Reid didn't just help get Nevada off coal; he poured his energy into building the state into a renewable-energy powerhouse, one that generates more clean energy per capita than any other state. In Las Vegas he began holding a series of clean-energy summits that brought renewable-energy advocates together to strategize and build their sector, and now that he has announced his retirement, clean energy is one of the top priorities Nevadans expect him to pursue during his last two years.
But his environmental record is not confined to energy. During the George W. Bush administration Reid was often the environmental movement's man on issues ranging from clean air to water and public lands. He created Nevada's first national park, Great Basin; fought for the protection of Lake Tahoe; made the restoration of Nevada's two desert lakes, Pyramid and Walker, a personal passion; and added hundreds of thousands of acres to Nevada's share of the national wilderness system.
Reid was a Senate traditionalist. Ironically, he was sadly forced to leave as part of his legacy the first significant changes in the powers of the Senate majority since the 1960s. Beginning with Sen. Bob Dole's response to Bill Clinton's 1992 victory, Senate Republicans converted the filibuster from an occasional Senate showstopper into a regular, debilitating and unprecedented tool used by the minority party to freeze virtually all legislative action. This was a revolutionary change, but it didn't require changing the rules, just changing Minority Leader behavior. When Mitch McConnell took this practice to unprecedented levels after the election of Barack Obama, paralyzing the federal government, Reid first tried to reach a gentleman's agreement with McConnell, against the arguments of younger senators who through that the Senate's traditions had to yield to political reality. Finally, in November 2013 Reid led his Democratic majority to eliminate the filibuster for most presidential nominees -- and did so using a parliamentary procedure that means that any future Majority Leader could eliminate the filibuster altogether if he or she chose to do so.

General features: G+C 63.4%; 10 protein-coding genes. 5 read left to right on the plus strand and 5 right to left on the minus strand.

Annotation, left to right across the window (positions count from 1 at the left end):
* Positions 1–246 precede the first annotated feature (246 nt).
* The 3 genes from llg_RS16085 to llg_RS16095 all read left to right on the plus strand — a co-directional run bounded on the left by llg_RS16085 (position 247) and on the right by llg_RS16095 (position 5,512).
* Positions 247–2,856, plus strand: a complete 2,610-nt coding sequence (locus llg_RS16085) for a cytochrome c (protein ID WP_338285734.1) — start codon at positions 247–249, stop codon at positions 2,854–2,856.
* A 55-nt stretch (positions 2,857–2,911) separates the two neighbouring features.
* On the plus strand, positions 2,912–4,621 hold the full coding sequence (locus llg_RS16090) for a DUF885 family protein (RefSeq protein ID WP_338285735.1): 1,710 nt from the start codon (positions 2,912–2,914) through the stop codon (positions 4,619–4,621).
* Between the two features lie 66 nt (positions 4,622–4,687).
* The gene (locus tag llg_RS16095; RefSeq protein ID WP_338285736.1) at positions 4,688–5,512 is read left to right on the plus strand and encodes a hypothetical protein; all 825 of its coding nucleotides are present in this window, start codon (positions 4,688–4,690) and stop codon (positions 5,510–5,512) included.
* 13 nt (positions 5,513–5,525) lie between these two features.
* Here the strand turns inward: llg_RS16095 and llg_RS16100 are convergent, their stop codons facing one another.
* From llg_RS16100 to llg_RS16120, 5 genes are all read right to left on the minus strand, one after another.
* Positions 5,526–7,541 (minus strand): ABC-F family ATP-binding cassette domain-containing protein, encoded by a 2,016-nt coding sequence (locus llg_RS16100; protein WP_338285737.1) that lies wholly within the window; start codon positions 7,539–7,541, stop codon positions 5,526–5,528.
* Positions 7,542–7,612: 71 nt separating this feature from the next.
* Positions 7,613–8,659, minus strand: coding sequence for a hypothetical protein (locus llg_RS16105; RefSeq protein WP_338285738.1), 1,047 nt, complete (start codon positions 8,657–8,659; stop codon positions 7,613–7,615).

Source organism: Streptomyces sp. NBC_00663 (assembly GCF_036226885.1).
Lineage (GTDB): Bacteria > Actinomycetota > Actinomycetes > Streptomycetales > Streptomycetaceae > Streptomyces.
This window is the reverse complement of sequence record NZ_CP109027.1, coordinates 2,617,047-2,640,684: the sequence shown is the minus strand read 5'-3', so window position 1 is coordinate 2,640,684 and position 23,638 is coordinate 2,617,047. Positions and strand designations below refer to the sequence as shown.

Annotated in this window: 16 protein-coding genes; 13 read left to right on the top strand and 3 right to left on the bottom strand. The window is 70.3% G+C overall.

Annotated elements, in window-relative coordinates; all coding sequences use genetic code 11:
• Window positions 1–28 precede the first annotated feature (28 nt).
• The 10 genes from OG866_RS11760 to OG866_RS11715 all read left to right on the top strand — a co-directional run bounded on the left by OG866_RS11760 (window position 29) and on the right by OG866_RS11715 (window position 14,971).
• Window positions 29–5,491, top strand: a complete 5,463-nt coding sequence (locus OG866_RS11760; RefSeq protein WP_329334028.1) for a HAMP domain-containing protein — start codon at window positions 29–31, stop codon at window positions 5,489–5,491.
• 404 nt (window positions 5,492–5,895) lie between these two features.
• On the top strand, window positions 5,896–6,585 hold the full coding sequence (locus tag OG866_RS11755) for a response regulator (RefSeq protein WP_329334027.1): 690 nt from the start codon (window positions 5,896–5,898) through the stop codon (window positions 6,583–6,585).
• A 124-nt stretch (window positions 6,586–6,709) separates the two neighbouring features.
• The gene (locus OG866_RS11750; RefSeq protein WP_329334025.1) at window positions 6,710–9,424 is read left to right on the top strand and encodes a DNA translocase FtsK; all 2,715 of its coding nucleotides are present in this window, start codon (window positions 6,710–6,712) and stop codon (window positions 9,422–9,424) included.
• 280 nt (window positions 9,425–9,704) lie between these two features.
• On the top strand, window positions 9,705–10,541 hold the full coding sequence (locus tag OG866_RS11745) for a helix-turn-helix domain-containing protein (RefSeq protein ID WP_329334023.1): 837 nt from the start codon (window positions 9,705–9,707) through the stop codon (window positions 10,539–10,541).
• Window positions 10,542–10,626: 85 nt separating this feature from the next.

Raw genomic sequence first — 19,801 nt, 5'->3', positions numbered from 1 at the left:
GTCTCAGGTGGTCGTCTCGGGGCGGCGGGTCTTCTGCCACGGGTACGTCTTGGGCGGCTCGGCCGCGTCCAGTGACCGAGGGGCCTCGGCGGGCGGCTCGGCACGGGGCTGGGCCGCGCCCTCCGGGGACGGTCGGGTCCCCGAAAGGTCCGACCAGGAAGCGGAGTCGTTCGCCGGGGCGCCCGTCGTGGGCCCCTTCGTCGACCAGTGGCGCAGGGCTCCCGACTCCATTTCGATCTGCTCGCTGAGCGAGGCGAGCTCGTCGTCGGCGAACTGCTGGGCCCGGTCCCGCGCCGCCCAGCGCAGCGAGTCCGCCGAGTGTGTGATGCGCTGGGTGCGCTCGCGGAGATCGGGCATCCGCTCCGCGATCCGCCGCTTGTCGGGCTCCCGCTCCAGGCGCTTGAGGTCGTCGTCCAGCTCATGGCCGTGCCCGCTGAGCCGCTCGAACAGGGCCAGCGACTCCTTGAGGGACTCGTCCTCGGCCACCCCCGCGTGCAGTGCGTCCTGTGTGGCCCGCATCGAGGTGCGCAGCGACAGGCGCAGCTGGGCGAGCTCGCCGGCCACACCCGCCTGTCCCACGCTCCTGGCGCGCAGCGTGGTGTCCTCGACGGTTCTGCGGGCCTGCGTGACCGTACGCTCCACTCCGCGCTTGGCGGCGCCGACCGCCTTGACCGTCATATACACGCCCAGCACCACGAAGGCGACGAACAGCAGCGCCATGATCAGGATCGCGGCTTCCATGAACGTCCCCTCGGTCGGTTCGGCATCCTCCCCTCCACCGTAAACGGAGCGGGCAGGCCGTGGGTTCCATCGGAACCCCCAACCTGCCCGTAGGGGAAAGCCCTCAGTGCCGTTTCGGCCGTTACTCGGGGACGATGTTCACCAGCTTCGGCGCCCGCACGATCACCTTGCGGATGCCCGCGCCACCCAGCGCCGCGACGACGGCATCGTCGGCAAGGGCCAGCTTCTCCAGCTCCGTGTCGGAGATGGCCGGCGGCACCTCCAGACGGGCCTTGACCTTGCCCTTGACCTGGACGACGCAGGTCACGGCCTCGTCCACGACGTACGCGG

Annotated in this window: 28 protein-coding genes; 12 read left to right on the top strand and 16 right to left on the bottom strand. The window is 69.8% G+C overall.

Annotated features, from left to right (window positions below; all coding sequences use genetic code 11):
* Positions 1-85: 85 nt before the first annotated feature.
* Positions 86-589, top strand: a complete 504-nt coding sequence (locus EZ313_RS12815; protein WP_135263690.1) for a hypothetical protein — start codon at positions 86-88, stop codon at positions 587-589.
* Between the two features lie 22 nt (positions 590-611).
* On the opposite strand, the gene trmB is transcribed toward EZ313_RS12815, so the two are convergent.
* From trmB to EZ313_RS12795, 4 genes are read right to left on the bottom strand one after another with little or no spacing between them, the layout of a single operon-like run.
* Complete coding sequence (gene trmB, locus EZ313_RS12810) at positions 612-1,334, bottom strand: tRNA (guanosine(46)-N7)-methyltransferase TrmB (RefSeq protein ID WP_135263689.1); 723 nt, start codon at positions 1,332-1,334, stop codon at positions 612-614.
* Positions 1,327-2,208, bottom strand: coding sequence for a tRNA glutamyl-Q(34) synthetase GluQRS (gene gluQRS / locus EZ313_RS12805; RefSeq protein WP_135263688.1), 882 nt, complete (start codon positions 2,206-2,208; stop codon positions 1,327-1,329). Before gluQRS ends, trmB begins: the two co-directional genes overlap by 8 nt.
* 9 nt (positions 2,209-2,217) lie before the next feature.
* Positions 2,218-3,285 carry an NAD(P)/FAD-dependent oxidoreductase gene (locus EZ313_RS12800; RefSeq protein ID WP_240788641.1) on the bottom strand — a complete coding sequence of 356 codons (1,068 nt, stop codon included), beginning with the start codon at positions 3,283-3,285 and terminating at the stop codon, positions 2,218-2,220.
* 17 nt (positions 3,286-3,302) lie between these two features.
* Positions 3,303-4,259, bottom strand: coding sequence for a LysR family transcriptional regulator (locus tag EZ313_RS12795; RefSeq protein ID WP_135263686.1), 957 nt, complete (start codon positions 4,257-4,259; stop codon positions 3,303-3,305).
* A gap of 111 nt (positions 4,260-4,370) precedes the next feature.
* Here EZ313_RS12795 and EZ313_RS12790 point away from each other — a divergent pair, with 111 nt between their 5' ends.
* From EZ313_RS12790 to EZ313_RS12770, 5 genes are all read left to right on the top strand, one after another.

Reid's climate, environmental and political legacy is thus an unexpected one -- hardly predictable given his origins as a hard-rock miner's son, or his instincts as a cautious Senate traditionalist. It's hard to identify his most important victory. Was it that George W. Bush's environmental legacy was less damaging than his wars? That Yucca Mountain spared the U.S. the economic and safety black swans that come with a nuclear revival? That America's energy future shifted from Dick Cheney's coalageddon to a clean-energy revolution? Or that we saw the beginning of a democratic, majoritarian U.S. Senate -- even against Reid's preferences?
Harry Reid fought the battles of his time; chose wars of necessity, not of choice; and fought them for the values he cherished. The Senate will be a lesser place once he is gone.